Mobility in the Supply Chain: Improving Operations

BrandPost By Joanie Wexler
Aug 07, 2020
Supply Chain Management SoftwareTechnology Industry

Mobile-native integrated systems work the same way across user PCs, tablets, and handhelds to keep supply chain operations on track.

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Credit: iStock

Mobility requirements are mounting as supply chains grow in complexity and COVID-19 exposes the repercussions of inflexible operations. In a spring 2020 IDG survey, mobile solutions ranked third after risk management and artificial intelligence (AI) among the technologies businesses said they need to weather unplanned supply chain disruptions. Data analytics and visualization tools were close behind.

There are several ways mobility puts real-time supply chain management within reach, from the manufacturing floor to customer doorsteps.

“Digitally tracking and analyzing the location of goods is the fundamental role of mobility in the supply chain architecture,” says Ganesh Gurumurthy, Director, Supply Chain, at GEP. GEP makes a mobile-native, AI-driven platform that integrates the full spectrum of supply chain management activities. Several mobility components work together in such applications to enable what Gurumurthy describes.

End-to-End Visibility and Control from Anywhere

For example, trading partners can source goods and materials, communicate, and fine-tune operations as situations fluctuate, even when on the go. From any device, they can access integrated manufacturing, warehouse, and transportation management systems for visibility into what’s happening throughout the supply chain. Using the cloud as a common storage area for easy data sharing and collaboration helps companies identify disruption and get operations back on track ASAP.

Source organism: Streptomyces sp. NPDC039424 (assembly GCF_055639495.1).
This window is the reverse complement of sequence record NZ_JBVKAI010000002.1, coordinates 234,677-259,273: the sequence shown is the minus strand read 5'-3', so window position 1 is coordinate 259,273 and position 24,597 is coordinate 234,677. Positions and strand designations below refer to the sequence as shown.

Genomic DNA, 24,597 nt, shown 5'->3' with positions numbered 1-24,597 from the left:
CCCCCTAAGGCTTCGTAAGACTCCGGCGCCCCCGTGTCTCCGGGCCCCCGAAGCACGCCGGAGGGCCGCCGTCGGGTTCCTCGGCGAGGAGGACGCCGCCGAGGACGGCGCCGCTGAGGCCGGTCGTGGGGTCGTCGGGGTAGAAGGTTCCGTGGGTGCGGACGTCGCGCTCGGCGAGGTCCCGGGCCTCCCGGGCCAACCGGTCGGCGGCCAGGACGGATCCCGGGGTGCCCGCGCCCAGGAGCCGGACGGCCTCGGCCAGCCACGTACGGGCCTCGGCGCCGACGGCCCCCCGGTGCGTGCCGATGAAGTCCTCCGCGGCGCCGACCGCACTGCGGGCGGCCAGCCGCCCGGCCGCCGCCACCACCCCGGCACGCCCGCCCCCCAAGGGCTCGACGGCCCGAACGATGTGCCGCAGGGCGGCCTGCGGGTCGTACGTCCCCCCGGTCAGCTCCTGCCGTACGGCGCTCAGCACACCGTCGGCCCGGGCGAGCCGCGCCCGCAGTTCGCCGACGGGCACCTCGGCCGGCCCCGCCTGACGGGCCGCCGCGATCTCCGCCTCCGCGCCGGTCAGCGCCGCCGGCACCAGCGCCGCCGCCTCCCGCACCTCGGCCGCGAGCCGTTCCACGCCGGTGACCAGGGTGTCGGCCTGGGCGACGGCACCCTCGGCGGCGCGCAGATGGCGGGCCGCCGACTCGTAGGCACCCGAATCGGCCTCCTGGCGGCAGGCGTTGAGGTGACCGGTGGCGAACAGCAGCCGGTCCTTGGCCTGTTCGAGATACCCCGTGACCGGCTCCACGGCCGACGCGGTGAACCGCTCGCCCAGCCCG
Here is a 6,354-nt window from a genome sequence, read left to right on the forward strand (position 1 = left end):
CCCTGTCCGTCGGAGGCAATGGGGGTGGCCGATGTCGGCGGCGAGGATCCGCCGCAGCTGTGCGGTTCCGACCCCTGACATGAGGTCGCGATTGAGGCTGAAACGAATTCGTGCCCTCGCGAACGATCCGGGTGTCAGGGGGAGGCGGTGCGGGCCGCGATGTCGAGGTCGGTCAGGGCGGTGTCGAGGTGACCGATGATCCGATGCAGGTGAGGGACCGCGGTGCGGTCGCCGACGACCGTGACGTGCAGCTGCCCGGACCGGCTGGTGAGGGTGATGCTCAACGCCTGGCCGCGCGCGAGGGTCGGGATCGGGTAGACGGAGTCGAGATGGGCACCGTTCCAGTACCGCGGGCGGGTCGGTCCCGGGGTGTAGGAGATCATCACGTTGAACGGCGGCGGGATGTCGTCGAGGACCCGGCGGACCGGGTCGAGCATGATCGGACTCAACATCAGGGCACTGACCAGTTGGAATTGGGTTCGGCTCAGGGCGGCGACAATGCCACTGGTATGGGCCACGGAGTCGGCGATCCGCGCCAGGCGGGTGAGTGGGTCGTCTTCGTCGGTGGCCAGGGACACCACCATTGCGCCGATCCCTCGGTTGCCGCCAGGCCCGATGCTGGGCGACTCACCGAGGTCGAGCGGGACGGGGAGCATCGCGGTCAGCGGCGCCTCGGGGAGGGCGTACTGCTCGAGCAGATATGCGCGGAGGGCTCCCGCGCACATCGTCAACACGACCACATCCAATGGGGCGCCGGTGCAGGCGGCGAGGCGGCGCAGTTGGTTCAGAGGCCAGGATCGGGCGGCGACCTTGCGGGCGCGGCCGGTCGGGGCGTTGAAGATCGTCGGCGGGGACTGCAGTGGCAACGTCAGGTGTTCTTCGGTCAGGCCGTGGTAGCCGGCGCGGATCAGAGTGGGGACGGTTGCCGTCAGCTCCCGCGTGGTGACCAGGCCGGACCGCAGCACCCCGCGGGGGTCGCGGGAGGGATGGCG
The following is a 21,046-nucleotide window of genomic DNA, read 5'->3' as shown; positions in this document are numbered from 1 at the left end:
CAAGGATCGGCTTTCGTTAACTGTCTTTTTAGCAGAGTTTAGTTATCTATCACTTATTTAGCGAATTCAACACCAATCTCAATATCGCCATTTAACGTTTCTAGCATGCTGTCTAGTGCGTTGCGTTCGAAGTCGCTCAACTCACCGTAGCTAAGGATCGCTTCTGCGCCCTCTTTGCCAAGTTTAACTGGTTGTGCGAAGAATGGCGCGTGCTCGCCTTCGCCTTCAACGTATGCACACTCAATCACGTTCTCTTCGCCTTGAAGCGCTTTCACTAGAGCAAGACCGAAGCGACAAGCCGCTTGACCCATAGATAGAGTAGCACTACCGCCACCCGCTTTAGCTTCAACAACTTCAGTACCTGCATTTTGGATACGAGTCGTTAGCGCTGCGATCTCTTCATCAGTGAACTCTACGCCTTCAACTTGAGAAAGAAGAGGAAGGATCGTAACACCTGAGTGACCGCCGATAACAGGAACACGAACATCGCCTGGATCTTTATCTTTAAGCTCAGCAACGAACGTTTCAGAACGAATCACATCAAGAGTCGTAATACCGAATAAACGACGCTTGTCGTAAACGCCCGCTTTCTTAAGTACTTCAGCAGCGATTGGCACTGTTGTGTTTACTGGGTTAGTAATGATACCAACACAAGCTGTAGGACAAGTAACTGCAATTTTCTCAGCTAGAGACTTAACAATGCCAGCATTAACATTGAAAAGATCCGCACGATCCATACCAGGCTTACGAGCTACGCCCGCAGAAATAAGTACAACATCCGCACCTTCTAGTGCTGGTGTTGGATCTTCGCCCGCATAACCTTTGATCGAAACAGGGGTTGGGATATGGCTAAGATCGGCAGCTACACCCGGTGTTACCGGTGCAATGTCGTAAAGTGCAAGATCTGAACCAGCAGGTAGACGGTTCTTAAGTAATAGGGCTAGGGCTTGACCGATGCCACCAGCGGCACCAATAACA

“At any time, an executive or shop floor manager or plant manager might want to run a report on a handheld device to check how well production and shipping are adhering to schedules,” says Gurumurthy. Professionals using mobile-native platforms can do so as they see fit from a business office, a warehouse, or at home during a pandemic.

Personnel get the same functionality, dashboard views, and security on their handhelds and tablets that they’re accustomed to on their business laptops and desktops. They can tap into reports, participate in sourcing, and review and approve orders and invoices using consistent processes and procedures regardless of work location and the access device they’re using.

Warehouse and Logistics

In the warehouse, mobile-native, unified platforms deliver inventory visibility across all product and component storage locations. This comes in handy if situations such as COVID are reducing the number of on-site personnel. “A single person with a handheld can receive multiple materials in the warehouse,” says Gurumurthy.

Supply chain apps compatible with zebra scanners, barcodes, and printers allow people to track warehouse transactions and handle inventory-related tasks for improved real-time decision-making, worker productivity, and inventory accuracy.

On the road, mobile technologies are also changing up the game. No longer do drivers contact home base only after completing a delivery or encountering a problem. Today, shippers and drivers communicate in real-time through their mobile-native apps across Wi-Fi, 4G, and 5G wireless networks. Frequent communication, combined with location services that dynamically find more expedient delivery routes, boost drivers’ ability to deliver goods on schedule.

Mobile, Integrated, and Smart

Growing complexities, competition, disruption, and changing consumer demands are driving supply chain managers to seek ways to hone their supply chains into well-oiled, agile systems. Mobile-native solutions, embedded into integrated, AI-powered digital supply chain systems, help them gain control quickly over real-time situations so they can maintain schedules, streamline delivery times, and keep customers satisfied.

For more information on mobile-native supply chain management platforms, visit